Supreme Court SC upholds life imprisonment of man convicted for raping...

SC upholds life imprisonment of man convicted for raping blind woman


New Delhi, Apr 28 (ILNS) The Supreme Court has upheld the conviction and sentence of life imprisonment of an accused, stating that the nature and gravity of the offence is serious enough from the fact that an offence of rape is committed over a visually-disabled woman belonging to the Scheduled Caste.

The Bench of Justice DY Chandrachud and Justice M R Shah yesterday upheld the order of the Andhra Pradesh High Court, stating that the imposition of a sentence of imprisonment for life cannot be faulted.

On August 3, 2019, the High Court had convicted the accused under Section 376(1) of the Indian Penal Code, Section 3(2)(v) of the Scheduled Castes and the Scheduled Tribes (Prevention of Atrocities) Act 1989, with a fine of Rs 1,000.

However, the apex court set aside the conviction and sentence of the appellant under Section 3(2)(v) of the SC and ST Act, stating that there is no evidence to prove that the accused has performed the alleged offence with a specific intention of committing that act against the person belonging to the SC or ST category.

According to the victim, the accused was a friend of her brothers and also worked with them. He used to live in the same village and regularly visited their house. On the day of the incident, the accused came to the house of the victim and finding her alone, committed the offence.

After the girl raised an alarm, the father and brothers of the victim rushed towards home, caught hold of the accused and handed him over to the police.

The apex court held, “The experience of rape induces trauma and horror for any woman, regardless of her social position in the society. But the experiences of assault are different in the case of a woman, who belongs to a Scheduled Caste community and has a disability because the assault is a result of the interlocking of different relationships of power at play.

“When the identity of a woman intersects with, inter alia, her caste, class, religion, disability and sexual orientation, she may face violence and discrimination due to two or more grounds. Transwomen may face violence on account of their heterodox gender identity. In such a situation, it becomes imperative to use an intersectional lens to evaluate how multiple sources of oppression operate cumulatively to produce a specific experience of subordination for a blind Scheduled Caste woman,” it observed.

The Bench further mentioned the term ‘intersectionality,’ which was coined by Kimberly Crenshaw and held, “Intersectionality merely urges us to have an open-textured legal approach that would examine underlying structures of inequality. This requires us to analyse law in its social and economic context, allowing us to formulate questions of equality as that of ‘power and powerlessness,’ instead of difference and sameness.

“Intersectional analysis requires an exposition of reality that corresponds more accurately with how social inequalities are experienced. Such contextualised judicial reasoning is not an anathema to judicial inquiry,” it added.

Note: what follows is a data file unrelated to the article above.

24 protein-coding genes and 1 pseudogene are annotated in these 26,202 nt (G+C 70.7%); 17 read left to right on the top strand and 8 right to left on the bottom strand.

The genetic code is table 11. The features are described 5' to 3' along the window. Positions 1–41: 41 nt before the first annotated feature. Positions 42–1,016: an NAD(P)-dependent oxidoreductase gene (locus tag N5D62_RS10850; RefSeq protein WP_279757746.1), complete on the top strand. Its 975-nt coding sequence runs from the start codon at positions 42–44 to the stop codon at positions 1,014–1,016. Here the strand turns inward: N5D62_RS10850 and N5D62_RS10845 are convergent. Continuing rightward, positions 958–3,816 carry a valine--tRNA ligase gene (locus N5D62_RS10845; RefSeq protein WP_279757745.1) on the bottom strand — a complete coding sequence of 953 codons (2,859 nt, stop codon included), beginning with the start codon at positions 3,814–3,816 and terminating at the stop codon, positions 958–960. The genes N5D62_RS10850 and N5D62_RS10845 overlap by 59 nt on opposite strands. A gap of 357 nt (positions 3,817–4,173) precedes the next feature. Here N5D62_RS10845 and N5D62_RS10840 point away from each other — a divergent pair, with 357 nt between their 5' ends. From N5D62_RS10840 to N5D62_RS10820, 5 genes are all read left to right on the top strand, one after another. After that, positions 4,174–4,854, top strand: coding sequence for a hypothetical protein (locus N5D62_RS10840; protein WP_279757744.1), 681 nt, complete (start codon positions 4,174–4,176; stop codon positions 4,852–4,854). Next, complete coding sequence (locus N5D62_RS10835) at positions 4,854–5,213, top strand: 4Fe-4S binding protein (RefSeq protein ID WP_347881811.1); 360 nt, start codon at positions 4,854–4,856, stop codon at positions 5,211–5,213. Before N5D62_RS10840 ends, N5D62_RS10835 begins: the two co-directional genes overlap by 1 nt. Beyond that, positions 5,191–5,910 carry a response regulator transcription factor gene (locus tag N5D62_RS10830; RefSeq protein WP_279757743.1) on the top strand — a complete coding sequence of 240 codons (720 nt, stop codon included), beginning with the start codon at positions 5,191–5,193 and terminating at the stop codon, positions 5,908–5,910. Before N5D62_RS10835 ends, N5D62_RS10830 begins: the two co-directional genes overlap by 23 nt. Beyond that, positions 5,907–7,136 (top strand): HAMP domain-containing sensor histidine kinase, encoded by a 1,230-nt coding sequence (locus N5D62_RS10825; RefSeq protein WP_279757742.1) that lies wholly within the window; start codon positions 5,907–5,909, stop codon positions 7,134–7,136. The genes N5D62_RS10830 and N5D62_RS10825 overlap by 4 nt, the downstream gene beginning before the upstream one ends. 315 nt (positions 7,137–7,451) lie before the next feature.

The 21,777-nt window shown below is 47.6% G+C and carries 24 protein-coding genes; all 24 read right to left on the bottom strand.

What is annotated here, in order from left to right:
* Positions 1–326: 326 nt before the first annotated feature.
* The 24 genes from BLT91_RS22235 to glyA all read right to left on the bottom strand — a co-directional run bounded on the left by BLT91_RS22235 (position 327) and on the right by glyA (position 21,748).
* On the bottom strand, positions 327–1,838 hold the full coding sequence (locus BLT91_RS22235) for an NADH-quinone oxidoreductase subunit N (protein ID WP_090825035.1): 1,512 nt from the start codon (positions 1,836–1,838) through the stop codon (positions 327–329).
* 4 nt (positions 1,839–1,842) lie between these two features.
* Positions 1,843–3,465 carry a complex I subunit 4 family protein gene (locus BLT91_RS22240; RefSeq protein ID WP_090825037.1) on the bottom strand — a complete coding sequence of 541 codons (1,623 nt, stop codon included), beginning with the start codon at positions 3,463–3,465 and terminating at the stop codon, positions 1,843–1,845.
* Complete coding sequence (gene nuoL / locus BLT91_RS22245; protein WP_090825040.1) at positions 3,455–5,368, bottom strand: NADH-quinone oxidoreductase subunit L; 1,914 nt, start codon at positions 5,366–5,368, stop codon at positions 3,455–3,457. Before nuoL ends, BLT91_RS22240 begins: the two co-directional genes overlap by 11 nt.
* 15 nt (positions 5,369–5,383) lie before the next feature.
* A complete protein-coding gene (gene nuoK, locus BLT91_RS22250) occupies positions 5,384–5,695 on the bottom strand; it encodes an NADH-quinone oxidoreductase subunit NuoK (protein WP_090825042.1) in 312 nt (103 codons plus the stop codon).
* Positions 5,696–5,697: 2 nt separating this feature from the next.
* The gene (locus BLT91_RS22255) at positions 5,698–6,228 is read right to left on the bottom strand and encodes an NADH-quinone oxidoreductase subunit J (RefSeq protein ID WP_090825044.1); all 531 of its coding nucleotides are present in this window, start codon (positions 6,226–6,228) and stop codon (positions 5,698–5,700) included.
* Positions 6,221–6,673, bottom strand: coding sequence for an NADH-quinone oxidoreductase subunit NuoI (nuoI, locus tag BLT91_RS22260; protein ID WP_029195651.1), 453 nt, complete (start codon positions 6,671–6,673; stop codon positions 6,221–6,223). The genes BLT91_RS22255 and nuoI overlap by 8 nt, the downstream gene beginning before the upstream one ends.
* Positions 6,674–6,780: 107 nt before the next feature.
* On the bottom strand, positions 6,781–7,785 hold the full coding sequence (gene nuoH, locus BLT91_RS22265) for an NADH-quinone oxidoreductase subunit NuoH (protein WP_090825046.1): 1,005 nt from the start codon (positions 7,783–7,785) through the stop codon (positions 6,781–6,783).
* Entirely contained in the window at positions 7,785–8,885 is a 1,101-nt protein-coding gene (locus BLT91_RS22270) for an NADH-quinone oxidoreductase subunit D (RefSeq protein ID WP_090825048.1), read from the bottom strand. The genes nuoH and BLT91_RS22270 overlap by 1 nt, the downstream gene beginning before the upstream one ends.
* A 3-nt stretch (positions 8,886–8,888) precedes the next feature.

Talking over the Disability and Gender, the Court named it ‘twin tales of Societal Oppression’. “For many disabled women and girls in India, the threat of violence is an all too-familiar fixture of their lives, contracting their constitutionally guaranteed freedom to move freely and curtailing their ability to lead full and active lives. This threat of violence can translate into a nagging feeling of powerlessness and lack of control, making the realisation of the promises held by Parts III and IV of our Constitution a remote possibility for women with disabilities,” it added.

“We do not mean to subscribe to the stereotype that persons with disabilities are weak and helpless, incapable of charting the course of their lives or to deprive them of the agency and bodily autonomy that we all possess and are entitled to exercise. Instead, our aim is to highlight the increased vulnerability and reliance on others that is occasioned by having a disability, which makes women with disabilities more susceptible to being at the receiving end of sexual violence,” the Bench noted.

On the question raised by the defence to cast doubt on the testimony of the prosecutrix by arguing that she would have been unable to identify the accused due to her disability by defence in the High Court, the Court answered, “Though there have been instances where the testimony of a disabled prosecutrix has not been considered seriously, but we are of the considered view that presumptions of such nature, which construe disability as an incapacity to participate in the legal process, reflect not only an inadequate understanding of how disability operates, but may also result in a miscarriage of justice through a devaluation of crucial testimonies given by persons with disabilities.” ILNS/DVY/RJ


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